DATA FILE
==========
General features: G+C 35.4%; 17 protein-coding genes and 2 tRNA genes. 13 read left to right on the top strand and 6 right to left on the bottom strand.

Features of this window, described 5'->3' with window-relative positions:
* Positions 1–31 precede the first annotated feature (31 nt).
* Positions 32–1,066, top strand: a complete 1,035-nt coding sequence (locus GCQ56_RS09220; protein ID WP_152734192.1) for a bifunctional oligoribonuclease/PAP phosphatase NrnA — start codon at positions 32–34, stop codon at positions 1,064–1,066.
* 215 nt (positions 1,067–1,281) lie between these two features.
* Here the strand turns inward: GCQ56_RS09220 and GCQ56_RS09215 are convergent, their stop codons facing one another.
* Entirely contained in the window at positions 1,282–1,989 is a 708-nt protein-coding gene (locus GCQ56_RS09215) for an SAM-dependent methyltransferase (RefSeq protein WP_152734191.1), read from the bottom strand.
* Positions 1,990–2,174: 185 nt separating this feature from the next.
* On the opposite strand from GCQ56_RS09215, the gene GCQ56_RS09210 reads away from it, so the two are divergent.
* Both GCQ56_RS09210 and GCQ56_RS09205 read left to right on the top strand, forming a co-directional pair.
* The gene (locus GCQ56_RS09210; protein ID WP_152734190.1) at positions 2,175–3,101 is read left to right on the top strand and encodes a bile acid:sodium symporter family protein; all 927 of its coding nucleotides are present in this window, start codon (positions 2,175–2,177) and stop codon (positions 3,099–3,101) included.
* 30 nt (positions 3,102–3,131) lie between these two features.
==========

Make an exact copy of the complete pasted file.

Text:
General features: G+C 35.4%; 17 protein-coding genes and 2 tRNA genes. 13 read left to right on the top strand and 6 right to left on the bottom strand.

Features of this window, described 5'->3' with window-relative positions:
* Positions 1–31 precede the first annotated feature (31 nt).
* Positions 32–1,066, top strand: a complete 1,035-nt coding sequence (locus GCQ56_RS09220; protein ID WP_152734192.1) for a bifunctional oligoribonuclease/PAP phosphatase NrnA — start codon at positions 32–34, stop codon at positions 1,064–1,066.
* 215 nt (positions 1,067–1,281) lie between these two features.
* Here the strand turns inward: GCQ56_RS09220 and GCQ56_RS09215 are convergent, their stop codons facing one another.
* Entirely contained in the window at positions 1,282–1,989 is a 708-nt protein-coding gene (locus GCQ56_RS09215) for an SAM-dependent methyltransferase (RefSeq protein WP_152734191.1), read from the bottom strand.
* Positions 1,990–2,174: 185 nt separating this feature from the next.
* On the opposite strand from GCQ56_RS09215, the gene GCQ56_RS09210 reads away from it, so the two are divergent.
* Both GCQ56_RS09210 and GCQ56_RS09205 read left to right on the top strand, forming a co-directional pair.
* The gene (locus GCQ56_RS09210; protein ID WP_152734190.1) at positions 2,175–3,101 is read left to right on the top strand and encodes a bile acid:sodium symporter family protein; all 927 of its coding nucleotides are present in this window, start codon (positions 2,175–2,177) and stop codon (positions 3,099–3,101) included.
* 30 nt (positions 3,102–3,131) lie between these two features.